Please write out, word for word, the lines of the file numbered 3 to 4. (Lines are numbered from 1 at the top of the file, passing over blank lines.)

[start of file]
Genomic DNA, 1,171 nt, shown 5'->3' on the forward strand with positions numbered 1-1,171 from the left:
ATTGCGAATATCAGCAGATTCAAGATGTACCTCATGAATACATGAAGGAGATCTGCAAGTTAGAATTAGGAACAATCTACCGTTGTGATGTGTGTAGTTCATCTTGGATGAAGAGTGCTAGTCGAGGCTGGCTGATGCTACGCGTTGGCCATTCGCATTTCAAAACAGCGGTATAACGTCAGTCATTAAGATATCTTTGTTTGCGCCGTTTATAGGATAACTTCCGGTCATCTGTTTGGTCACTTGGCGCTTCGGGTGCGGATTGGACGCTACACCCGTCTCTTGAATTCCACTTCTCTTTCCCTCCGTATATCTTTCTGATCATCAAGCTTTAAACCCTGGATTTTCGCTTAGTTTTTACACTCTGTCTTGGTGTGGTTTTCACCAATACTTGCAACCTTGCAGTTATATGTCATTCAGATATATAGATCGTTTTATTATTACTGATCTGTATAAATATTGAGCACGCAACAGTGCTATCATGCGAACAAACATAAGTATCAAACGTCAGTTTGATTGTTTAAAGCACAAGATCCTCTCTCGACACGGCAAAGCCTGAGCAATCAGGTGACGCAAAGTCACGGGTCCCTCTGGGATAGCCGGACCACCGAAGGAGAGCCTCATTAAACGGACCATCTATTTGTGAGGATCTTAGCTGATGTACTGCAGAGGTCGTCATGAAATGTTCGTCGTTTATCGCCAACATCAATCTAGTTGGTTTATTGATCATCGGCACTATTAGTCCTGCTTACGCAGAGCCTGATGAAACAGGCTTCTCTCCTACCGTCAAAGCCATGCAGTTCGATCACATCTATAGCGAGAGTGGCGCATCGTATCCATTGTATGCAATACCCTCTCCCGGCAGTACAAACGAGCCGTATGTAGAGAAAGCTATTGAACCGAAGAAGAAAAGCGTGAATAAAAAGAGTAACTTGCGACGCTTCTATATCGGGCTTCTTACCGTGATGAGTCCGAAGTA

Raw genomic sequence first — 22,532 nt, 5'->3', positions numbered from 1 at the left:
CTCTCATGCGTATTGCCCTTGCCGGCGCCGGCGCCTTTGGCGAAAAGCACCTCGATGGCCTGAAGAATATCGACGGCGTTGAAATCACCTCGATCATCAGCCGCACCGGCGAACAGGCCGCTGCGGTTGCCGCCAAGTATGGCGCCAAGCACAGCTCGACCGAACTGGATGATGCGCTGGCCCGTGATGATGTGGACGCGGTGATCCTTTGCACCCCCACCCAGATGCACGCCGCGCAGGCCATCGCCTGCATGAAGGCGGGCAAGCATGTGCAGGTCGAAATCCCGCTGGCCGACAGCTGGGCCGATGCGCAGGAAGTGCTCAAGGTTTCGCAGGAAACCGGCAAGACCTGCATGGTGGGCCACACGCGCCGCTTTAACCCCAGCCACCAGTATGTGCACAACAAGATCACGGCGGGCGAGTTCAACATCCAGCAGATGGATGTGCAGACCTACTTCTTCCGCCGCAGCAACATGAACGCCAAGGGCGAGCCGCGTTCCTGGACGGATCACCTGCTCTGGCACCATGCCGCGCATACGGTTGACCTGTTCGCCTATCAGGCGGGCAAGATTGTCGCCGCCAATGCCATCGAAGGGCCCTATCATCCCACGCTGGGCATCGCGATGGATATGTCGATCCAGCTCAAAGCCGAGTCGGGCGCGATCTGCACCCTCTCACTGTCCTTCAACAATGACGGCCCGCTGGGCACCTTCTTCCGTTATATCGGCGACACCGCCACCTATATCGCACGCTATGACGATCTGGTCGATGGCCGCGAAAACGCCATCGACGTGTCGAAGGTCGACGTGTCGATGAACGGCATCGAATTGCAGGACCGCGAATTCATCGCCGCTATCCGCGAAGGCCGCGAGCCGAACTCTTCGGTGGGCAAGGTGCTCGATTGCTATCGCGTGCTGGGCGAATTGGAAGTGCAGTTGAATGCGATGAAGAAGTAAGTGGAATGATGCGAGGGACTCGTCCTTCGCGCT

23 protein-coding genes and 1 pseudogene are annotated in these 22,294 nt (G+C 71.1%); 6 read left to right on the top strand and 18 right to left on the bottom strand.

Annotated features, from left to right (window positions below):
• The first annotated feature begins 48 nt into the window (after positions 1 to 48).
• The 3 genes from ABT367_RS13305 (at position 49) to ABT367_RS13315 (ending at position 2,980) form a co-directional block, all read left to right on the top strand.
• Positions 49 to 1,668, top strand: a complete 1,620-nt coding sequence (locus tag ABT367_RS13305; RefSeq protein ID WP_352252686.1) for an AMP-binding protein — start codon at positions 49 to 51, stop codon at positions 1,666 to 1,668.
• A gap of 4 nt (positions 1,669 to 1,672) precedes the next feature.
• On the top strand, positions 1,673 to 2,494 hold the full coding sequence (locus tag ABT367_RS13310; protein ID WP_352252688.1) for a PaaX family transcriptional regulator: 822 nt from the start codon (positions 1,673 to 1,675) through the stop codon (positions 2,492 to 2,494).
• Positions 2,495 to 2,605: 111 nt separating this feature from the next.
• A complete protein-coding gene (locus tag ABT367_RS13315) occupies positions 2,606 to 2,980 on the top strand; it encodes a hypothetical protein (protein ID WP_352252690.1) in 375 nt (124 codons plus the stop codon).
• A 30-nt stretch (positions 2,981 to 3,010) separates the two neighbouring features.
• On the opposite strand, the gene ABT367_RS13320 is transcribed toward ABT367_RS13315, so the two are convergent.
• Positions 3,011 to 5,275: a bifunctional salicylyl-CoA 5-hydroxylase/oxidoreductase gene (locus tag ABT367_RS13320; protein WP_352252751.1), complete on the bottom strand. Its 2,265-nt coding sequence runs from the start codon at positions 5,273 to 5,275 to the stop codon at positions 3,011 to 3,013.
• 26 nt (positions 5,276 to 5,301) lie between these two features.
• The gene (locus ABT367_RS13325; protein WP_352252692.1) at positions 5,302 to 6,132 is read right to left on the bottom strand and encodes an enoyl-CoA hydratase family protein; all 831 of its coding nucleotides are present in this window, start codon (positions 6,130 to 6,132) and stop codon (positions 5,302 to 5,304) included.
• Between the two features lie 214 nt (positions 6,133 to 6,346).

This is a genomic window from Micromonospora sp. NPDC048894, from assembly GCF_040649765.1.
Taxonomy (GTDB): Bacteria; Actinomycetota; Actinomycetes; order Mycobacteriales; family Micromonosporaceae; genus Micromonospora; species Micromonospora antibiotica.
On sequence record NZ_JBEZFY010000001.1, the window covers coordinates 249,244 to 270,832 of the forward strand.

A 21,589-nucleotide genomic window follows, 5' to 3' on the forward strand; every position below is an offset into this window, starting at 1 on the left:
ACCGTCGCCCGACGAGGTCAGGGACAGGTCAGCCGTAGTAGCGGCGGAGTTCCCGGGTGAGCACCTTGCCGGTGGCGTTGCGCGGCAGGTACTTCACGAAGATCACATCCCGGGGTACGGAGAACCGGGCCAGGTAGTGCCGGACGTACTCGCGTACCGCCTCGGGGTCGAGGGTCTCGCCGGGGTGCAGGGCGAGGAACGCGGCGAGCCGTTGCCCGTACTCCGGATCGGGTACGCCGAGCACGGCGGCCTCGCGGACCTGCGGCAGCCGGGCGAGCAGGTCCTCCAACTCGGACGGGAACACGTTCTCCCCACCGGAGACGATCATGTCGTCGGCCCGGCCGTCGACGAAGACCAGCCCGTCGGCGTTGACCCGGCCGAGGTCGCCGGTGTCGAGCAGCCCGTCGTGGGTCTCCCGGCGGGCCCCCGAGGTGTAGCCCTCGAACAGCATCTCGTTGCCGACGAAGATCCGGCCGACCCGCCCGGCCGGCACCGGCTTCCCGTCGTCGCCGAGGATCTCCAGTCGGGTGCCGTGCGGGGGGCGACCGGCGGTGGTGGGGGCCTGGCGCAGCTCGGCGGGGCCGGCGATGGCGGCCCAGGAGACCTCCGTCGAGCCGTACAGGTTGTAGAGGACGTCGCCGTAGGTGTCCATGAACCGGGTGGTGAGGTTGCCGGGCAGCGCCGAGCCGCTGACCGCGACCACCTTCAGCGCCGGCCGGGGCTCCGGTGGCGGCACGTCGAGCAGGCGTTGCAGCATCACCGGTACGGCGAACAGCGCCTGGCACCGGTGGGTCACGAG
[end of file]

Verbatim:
Raw genomic sequence first — 22,532 nt, 5'->3', positions numbered from 1 at the left:
CTCTCATGCGTATTGCCCTTGCCGGCGCCGGCGCCTTTGGCGAAAAGCACCTCGATGGCCTGAAGAATATCGACGGCGTTGAAATCACCTCGATCATCAGCCGCACCGGCGAACAGGCCGCTGCGGTTGCCGCCAAGTATGGCGCCAAGCACAGCTCGACCGAACTGGATGATGCGCTGGCCCGTGATGATGTGGACGCGGTGATCCTTTGCACCCCCACCCAGATGCACGCCGCGCAGGCCATCGCCTGCATGAAGGCGGGCAAGCATGTGCAGGTCGAAATCCCGCTGGCCGACAGCTGGGCCGATGCGCAGGAAGTGCTCAAGGTTTCGCAGGAAACCGGCAAGACCTGCATGGTGGGCCACACGCGCCGCTTTAACCCCAGCCACCAGTATGTGCACAACAAGATCACGGCGGGCGAGTTCAACATCCAGCAGATGGATGTGCAGACCTACTTCTTCCGCCGCAGCAACATGAACGCCAAGGGCGAGCCGCGTTCCTGGACGGATCACCTGCTCTGGCACCATGCCGCGCATACGGTTGACCTGTTCGCCTATCAGGCGGGCAAGATTGTCGCCGCCAATGCCATCGAAGGGCCCTATCATCCCACGCTGGGCATCGCGATGGATATGTCGATCCAGCTCAAAGCCGAGTCGGGCGCGATCTGCACCCTCTCACTGTCCTTCAACAATGACGGCCCGCTGGGCACCTTCTTCCGTTATATCGGCGACACCGCCACCTATATCGCACGCTATGACGATCTGGTCGATGGCCGCGAAAACGCCATCGACGTGTCGAAGGTCGACGTGTCGATGAACGGCATCGAATTGCAGGACCGCGAATTCATCGCCGCTATCCGCGAAGGCCGCGAGCCGAACTCTTCGGTGGGCAAGGTGCTCGATTGCTATCGCGTGCTGGGCGAATTGGAAGTGCAGTTGAATGCGATGAAGAAGTAAGTGGAATGATGCGAGGGACTCGTCCTTCGCGCT